What Comes After Industry 4.0?

What Comes After Industry 4.0?

Industry 4.0 has rapidly evolved from a buzzword to a standard company strategy. However, Industry 4.0 is not a checklist with a start and end point. Rather, it is a constantly evolving philosophy that encourages ongoing innovation, continually incorporates new concepts, and constantly reinvents itself. It begs the question, what could come next?

The different stages in implementing Industry 4.0 at individual companies make it difficult to provide a concrete outlook. While a few are ambitiously pushing ahead with their digitization projects, many others still need to catch up. Instead of a disruptive revolution, there is a steady evolution; instead of implementation projects, there are only pilot projects; instead of complete networking, there is step-by-step networking.

Forecasts are difficult, especially in our highly dynamic times - a state of affairs that will not change. However, some scenarios that already indicate a possible direction are already emerging today. They could be the basis for Industry 5.0.

Industry 5.0 in Life Science

The convergence of advances in life science and the accelerated development of computers, automation, and artificial intelligence is fueling a new wave of innovation with significant implications for our lives, society, and economy. These range from health and consumer products to agriculture and energy. Innovative startups are entering the market, optimizing our understanding of biological processes and making entirely new forms of industrial processing conceivable.

The construction or modification of living cells to cure or prevent disease, innovative new methods to alter DNA building blocks in the genome faster and more precisely, as well as self-dissolving plastics, fertilizers made from microorganisms, and meat that does not require livestock farming - the bio-revolution could accomplish many of the greatest challenges of our time.

Industry 5.0 is Sustainable

For many years, the industry has focused on mass production to reduce unit costs. However, this is usually not particularly ecological or sustainable. Topics such as climate change, environmental protection, or energy and resource conservation are becoming increasingly important.

New technologies are designed to help build economically and ecologically sustainable value chains. Paperless processes are already protecting the rainforest, and detailed planning based on real-time data is leading to resource-efficient production and reducing CO2 emissions. Industry 4.0 is, therefore, already making a contribution to sustainable business. Nevertheless, it will not be possible to meet the high demand for certain raw materials too far in the future. As a result, the focus of production will shift more toward the recovery and reuse of raw materials, making recycling and the extension of product life cycles more prominent.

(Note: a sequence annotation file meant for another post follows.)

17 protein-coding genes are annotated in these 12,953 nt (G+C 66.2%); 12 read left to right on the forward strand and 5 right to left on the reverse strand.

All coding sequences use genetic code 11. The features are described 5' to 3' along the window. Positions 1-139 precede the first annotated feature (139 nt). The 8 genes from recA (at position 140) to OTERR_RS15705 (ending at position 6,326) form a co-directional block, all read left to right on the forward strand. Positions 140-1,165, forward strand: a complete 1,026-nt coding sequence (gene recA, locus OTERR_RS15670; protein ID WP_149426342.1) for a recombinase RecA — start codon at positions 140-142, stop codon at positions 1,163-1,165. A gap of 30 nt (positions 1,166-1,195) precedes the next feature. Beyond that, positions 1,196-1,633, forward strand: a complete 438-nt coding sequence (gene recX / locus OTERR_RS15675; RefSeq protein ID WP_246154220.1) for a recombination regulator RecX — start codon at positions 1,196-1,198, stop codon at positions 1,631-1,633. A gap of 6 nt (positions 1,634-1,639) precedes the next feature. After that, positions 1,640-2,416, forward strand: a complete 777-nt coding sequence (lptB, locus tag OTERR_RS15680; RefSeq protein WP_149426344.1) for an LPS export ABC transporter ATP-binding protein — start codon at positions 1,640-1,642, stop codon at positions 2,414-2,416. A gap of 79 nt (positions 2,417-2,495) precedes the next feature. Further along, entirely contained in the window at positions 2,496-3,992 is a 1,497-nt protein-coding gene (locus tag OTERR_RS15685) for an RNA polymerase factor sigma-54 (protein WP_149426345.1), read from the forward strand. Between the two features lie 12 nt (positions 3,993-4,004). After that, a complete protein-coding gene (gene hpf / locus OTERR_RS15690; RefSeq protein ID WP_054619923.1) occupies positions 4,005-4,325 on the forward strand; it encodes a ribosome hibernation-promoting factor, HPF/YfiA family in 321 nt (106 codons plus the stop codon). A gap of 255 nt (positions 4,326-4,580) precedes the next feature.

Whether this form will prevail, however, is ultimately likely to be primarily an economic question. The cheaper new products and components are, the less attractive it becomes to use recycled and lower-performing ones.

Industry 5.0 is Individual

"Any customer can have a car painted any color that he wants so long as it is black."

Many manufacturers still work on the basis of this philosophy from Henry Ford in 1909.

While in the past, the focus was more on uniform mass production, the demands for customized goods and ultra-personalized services are becoming louder and louder. Producing industrially manufactured products with a human touch will only be possible with the right technology on one hand and human influence on the other. In the future, this will require even deeper and more intense collaboration between man and machine than ever before.

Industry 5.0 Relies On "Explainable AI" with Complex Conclusions

The development of machine learning enables countless applications in the field of artificial intelligence (AI), for example, the use of autonomous systems in vehicles. However, we tend to approach these innovations with skepticism - we don't (yet) trust them - because they often make decisions that are not explainable or fully understandable to humans. A particularly promising principle that will continue to develop in the course of Industry 5.0 is that of "explainable AI," the genuine trust through a simple understanding of why which decision was made.

Artificial intelligence today is predominantly based on deep learning. This is mainly about recognizing patterns and regularities in huge data sets. The next step is now more in the direction of teaching machines to "think" about how certain actions and deeds affect others (objects or people) in their environment. The concept of explainable AI makes machines autonomously draw conclusions and anticipate the actions/interactions of other objects or people. 

A prerequisite for this is a certain degree of transparency, which we still lack today. Although systems are currently trained to recognize patterns, structures, and schemes, it is often not easy for the user to see how or why the application reaches its conclusions. This will change in the course of Industry 5.0 - future AI will be transparent, comprehensible, and, above all, explainable.

There are many theories and thoughts about the successor to the fourth industrial revolution. The only thing we can say for sure is that technology will continue to amaze us. It will continue to penetrate further and further into areas that we cannot even imagine yet. The transition will be fluid, and the boundaries will become blurred, similar to previous developments. In the future, there will still be the "innovators" among the companies and those who have difficulty separating themselves from their entrenched processes/traditions (stragglers).

No matter which path the industry takes in the future, it should happen in harmony with nature and in a way that conserves resources.